Proposal: Moving Blender's rigging to a component based workflow

Since apparently 2020 will be the year for a lot of improvements regarding rigging and animation, I figured I would make this proposal right now to hopefully gather some feedback and discussion early on.


Right now most applications, Blender included, let you rig by creating objects, parenting and constraining them. While this gets the job done this requires a lot of surrounding custom tools which often times limit the riggers in a strict workflow.

A lot of studios end up developing or using Autorigs which often offer a component based workflow.

Autorigs offer a few strong points:

  • Consistency between all the rigs in a given production Which in turns offers a few benefits:
    • Easy to share animation between assets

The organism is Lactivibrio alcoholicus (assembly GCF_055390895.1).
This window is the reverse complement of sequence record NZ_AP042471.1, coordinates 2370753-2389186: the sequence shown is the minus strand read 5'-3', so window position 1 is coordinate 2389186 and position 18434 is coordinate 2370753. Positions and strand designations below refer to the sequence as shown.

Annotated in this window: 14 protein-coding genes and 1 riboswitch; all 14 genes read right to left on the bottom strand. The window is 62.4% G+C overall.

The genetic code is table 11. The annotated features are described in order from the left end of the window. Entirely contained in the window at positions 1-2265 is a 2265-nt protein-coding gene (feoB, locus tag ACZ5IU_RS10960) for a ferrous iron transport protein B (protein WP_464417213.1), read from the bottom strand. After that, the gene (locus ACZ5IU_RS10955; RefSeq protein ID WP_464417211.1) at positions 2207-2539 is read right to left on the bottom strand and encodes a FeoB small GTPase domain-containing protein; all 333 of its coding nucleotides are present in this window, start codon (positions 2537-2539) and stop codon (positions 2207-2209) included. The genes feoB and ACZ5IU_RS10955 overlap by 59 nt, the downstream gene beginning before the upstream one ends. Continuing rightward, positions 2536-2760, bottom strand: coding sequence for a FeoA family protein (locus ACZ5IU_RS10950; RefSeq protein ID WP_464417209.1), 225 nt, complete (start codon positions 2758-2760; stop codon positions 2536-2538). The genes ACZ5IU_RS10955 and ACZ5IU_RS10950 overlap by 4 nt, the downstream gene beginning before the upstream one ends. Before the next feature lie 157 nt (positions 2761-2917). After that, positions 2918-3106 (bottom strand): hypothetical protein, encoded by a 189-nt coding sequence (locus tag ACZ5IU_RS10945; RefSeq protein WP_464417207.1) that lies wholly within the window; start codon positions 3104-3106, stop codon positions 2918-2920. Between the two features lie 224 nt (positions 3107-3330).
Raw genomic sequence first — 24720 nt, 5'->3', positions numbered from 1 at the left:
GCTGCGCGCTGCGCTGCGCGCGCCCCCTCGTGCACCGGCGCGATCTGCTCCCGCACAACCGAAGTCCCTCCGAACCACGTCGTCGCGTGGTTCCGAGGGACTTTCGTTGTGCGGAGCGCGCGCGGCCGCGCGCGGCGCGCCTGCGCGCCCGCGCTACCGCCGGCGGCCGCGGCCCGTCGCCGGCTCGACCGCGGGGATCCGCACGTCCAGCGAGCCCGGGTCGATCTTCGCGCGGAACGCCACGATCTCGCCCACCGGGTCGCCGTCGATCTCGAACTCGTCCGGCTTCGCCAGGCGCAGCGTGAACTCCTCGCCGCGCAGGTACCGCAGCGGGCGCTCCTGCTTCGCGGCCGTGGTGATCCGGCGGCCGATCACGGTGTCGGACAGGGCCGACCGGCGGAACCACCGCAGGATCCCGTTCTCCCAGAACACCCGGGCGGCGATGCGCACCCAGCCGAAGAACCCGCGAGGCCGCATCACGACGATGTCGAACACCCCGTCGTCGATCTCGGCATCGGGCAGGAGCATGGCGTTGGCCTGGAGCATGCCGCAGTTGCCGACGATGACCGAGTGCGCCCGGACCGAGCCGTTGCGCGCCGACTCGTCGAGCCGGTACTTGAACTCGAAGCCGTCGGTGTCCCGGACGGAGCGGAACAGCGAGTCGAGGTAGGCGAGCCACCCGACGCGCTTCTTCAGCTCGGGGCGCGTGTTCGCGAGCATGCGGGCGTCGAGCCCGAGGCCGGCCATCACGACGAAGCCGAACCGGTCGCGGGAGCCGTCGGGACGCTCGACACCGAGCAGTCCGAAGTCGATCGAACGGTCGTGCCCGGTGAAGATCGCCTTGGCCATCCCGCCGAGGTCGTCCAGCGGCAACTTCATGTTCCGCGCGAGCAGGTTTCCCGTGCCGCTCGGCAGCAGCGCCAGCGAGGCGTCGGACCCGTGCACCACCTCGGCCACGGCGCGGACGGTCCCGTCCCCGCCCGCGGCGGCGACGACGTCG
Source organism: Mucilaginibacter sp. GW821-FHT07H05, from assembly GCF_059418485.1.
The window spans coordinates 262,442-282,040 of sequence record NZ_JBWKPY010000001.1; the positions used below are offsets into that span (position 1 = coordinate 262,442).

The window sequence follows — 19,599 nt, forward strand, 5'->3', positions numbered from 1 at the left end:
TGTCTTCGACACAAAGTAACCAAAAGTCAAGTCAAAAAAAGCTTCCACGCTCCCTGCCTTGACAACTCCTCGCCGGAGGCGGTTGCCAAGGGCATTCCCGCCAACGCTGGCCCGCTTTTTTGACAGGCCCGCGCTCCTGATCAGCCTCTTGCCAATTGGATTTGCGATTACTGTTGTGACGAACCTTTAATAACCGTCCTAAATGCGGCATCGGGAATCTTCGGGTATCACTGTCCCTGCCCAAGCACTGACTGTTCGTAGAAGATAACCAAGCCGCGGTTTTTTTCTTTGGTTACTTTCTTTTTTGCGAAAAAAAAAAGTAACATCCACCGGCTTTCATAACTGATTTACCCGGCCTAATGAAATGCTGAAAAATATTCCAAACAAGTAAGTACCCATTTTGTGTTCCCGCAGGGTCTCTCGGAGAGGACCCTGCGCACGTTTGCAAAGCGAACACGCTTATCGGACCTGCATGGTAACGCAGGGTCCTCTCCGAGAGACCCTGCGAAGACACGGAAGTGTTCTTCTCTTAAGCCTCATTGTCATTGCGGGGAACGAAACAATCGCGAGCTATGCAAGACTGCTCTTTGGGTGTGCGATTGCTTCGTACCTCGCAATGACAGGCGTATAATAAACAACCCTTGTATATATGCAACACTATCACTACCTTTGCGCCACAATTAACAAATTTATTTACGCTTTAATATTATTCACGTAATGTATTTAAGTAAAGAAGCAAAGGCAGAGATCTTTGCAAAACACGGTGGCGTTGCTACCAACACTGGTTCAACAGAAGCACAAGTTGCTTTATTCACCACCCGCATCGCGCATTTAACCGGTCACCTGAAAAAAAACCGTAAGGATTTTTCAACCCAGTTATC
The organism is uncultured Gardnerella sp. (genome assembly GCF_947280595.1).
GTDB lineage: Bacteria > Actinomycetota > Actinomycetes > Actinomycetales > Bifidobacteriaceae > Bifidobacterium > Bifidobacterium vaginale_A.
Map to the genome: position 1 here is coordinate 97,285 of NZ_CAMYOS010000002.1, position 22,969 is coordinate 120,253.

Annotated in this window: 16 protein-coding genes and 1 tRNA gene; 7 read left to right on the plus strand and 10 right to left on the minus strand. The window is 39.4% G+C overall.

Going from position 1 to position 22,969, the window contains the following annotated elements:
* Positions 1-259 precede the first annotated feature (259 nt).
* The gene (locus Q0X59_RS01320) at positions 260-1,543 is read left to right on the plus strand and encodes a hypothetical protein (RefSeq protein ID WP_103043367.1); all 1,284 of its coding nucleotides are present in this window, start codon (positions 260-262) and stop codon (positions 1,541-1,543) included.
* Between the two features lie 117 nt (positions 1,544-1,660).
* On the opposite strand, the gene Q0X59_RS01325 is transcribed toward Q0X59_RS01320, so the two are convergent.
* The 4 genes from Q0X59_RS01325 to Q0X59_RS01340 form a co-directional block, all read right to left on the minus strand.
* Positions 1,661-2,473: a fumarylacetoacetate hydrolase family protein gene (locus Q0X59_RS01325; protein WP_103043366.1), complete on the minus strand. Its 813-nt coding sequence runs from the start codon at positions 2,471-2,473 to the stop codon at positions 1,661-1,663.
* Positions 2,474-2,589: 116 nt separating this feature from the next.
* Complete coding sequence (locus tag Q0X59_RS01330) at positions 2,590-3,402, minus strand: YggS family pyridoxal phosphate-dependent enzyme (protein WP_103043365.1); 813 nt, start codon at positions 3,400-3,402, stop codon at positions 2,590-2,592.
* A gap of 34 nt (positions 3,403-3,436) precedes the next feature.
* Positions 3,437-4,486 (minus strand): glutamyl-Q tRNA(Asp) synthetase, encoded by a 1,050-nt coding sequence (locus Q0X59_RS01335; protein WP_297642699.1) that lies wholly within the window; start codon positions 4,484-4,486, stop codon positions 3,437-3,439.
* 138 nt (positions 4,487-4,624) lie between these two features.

• Minimize the room for errors while updating a rig (control names will be the same, behavior will be the same, etc.)
  • Much faster workflow since the actual rigging is pretty much abstracted entirely from the rigger.
  • Ability to quickly add new components to a rig. Want a character with 4 arms? 2 heads? it’s possible

However, in my experience, autorigs also come with caveats:

  • They take the rig out of the rigger’s hand and lock him into making a rig that the autorig can make. If you need some custom behavior, you probably will need to make that a new component of the autorig or include that in a script that will be run once the rig is done building.
  • Maintaining an autorig takes time and effort (My last job was being the full time maintainer of the an autorig for a year)

A workflow like that that is so widely used should, in my opinion, be part of the 3D Applications rather than be external tools.